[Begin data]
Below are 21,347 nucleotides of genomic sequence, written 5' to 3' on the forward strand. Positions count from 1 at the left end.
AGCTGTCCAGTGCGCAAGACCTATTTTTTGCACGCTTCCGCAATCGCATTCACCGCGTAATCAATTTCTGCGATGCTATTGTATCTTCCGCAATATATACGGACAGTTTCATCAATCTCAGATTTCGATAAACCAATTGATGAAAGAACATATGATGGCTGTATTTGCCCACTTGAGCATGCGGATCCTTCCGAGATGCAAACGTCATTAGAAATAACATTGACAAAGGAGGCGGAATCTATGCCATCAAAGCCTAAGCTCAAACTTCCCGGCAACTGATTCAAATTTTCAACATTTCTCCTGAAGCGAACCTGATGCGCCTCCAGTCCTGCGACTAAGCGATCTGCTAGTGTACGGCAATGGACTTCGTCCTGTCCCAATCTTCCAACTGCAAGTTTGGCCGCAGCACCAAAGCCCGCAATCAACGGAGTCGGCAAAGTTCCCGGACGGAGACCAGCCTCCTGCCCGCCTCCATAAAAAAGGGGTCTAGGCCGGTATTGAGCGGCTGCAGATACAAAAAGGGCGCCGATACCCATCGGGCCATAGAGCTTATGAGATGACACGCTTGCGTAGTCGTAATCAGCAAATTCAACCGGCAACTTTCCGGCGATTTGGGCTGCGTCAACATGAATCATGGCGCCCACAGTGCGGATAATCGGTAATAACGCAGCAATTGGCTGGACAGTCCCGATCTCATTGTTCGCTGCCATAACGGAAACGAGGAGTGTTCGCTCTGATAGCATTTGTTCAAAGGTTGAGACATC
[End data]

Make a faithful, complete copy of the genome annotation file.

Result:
Below are 21,347 nucleotides of genomic sequence, written 5' to 3' on the forward strand. Positions count from 1 at the left end.
AGCTGTCCAGTGCGCAAGACCTATTTTTTGCACGCTTCCGCAATCGCATTCACCGCGTAATCAATTTCTGCGATGCTATTGTATCTTCCGCAATATATACGGACAGTTTCATCAATCTCAGATTTCGATAAACCAATTGATGAAAGAACATATGATGGCTGTATTTGCCCACTTGAGCATGCGGATCCTTCCGAGATGCAAACGTCATTAGAAATAACATTGACAAAGGAGGCGGAATCTATGCCATCAAAGCCTAAGCTCAAACTTCCCGGCAACTGATTCAAATTTTCAACATTTCTCCTGAAGCGAACCTGATGCGCCTCCAGTCCTGCGACTAAGCGATCTGCTAGTGTACGGCAATGGACTTCGTCCTGTCCCAATCTTCCAACTGCAAGTTTGGCCGCAGCACCAAAGCCCGCAATCAACGGAGTCGGCAAAGTTCCCGGACGGAGACCAGCCTCCTGCCCGCCTCCATAAAAAAGGGGTCTAGGCCGGTATTGAGCGGCTGCAGATACAAAAAGGGCGCCGATACCCATCGGGCCATAGAGCTTATGAGATGACACGCTTGCGTAGTCGTAATCAGCAAATTCAACCGGCAACTTTCCGGCGATTTGGGCTGCGTCAACATGAATCATGGCGCCCACAGTGCGGATAATCGGTAATAACGCAGCAATTGGCTGGACAGTCCCGATCTCATTGTTCGCTGCCATAACGGAAACGAGGAGTGTTCGCTCTGATAGCATTTGTTCAAAGGTTGAGACATC